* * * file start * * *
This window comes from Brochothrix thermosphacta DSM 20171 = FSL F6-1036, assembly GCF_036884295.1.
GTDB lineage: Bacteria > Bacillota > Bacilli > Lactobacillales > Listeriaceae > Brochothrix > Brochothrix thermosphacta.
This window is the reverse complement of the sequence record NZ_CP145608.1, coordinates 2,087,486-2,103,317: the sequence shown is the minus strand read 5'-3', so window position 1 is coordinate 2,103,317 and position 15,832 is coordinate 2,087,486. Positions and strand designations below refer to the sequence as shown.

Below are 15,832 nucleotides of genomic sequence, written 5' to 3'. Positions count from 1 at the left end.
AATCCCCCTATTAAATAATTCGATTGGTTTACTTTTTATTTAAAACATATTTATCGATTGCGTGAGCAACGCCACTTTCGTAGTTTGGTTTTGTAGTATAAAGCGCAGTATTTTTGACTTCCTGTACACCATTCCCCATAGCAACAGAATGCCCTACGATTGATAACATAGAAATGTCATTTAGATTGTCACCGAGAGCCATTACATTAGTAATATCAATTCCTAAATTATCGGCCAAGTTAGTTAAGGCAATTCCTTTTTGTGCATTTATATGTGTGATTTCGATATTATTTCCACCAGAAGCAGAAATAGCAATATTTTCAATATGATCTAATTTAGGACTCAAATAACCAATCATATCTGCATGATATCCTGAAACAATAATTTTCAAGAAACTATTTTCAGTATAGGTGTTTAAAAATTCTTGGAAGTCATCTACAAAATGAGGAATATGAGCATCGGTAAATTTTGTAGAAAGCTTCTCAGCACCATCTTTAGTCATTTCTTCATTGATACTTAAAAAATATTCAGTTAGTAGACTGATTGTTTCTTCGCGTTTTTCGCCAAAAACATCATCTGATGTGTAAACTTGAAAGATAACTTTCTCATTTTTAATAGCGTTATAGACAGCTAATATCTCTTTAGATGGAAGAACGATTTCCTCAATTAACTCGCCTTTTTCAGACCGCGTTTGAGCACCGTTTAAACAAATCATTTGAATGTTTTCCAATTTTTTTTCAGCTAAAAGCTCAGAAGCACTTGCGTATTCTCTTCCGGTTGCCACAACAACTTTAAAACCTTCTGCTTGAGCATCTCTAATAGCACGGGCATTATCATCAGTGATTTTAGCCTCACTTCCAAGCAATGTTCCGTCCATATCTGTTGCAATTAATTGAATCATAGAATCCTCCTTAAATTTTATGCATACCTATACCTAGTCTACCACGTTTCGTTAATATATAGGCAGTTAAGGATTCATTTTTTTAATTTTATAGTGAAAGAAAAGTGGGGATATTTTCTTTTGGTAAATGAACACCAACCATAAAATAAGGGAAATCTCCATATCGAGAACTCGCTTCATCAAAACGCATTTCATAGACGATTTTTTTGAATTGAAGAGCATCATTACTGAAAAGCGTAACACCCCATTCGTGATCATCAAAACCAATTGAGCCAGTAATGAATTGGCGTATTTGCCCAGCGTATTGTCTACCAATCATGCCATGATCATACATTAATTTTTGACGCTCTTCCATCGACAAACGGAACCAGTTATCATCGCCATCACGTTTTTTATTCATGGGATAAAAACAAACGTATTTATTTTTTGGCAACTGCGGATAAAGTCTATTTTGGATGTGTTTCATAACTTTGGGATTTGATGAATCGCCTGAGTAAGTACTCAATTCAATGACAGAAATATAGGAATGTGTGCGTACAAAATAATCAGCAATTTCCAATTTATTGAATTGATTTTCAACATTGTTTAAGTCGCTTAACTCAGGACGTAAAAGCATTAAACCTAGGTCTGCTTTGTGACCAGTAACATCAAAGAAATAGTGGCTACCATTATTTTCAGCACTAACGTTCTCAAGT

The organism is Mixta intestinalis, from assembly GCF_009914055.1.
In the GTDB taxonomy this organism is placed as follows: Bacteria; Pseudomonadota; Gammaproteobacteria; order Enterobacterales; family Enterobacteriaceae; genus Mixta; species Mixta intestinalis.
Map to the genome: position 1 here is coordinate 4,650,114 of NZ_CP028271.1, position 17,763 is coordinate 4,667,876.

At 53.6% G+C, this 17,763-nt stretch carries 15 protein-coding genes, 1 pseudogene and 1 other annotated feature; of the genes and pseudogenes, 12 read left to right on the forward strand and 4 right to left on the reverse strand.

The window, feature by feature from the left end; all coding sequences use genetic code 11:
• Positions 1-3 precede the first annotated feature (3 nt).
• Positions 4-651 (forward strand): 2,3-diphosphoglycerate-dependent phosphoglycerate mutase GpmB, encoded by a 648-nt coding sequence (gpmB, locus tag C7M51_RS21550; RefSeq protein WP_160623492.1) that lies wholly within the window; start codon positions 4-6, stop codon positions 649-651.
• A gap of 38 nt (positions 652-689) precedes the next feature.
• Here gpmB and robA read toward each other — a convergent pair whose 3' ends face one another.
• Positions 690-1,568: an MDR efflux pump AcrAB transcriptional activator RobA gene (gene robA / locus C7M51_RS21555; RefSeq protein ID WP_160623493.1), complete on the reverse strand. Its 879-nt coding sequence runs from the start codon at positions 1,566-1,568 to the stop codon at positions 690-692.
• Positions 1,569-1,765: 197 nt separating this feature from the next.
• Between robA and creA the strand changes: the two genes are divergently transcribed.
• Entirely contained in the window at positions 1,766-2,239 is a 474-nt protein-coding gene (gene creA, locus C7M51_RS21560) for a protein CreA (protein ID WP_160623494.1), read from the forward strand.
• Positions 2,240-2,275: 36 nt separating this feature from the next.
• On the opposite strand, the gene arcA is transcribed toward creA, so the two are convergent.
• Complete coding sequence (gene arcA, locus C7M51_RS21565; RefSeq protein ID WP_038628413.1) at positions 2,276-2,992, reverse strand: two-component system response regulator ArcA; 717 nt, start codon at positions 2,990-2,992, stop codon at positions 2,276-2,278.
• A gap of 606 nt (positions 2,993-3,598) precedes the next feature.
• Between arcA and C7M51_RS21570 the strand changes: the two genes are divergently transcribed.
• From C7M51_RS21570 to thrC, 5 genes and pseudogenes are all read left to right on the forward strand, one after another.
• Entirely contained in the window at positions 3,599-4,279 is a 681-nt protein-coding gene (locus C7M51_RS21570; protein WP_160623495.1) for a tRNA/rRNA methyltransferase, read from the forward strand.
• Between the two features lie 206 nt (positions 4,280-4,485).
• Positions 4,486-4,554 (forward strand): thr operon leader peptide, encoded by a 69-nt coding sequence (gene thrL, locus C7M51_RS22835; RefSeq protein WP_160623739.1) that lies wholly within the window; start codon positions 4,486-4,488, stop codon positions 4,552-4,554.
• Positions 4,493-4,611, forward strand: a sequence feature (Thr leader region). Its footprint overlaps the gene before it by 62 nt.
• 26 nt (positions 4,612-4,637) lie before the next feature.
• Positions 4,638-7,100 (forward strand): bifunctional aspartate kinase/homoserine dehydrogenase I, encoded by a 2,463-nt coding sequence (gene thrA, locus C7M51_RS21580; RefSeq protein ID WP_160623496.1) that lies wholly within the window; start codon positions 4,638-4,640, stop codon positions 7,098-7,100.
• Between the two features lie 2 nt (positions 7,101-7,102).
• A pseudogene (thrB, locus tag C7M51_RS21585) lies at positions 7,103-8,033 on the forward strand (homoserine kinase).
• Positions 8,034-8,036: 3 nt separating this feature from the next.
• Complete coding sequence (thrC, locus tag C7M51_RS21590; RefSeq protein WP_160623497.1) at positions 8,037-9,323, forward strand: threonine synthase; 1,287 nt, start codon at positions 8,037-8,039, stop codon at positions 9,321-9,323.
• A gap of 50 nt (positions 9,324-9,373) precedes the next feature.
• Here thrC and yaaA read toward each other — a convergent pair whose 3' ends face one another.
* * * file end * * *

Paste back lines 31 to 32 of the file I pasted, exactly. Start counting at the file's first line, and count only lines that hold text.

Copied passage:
• Between the two features lie 2 nt (positions 7,101-7,102).
• A pseudogene (thrB, locus tag C7M51_RS21585) lies at positions 7,103-8,033 on the forward strand (homoserine kinase).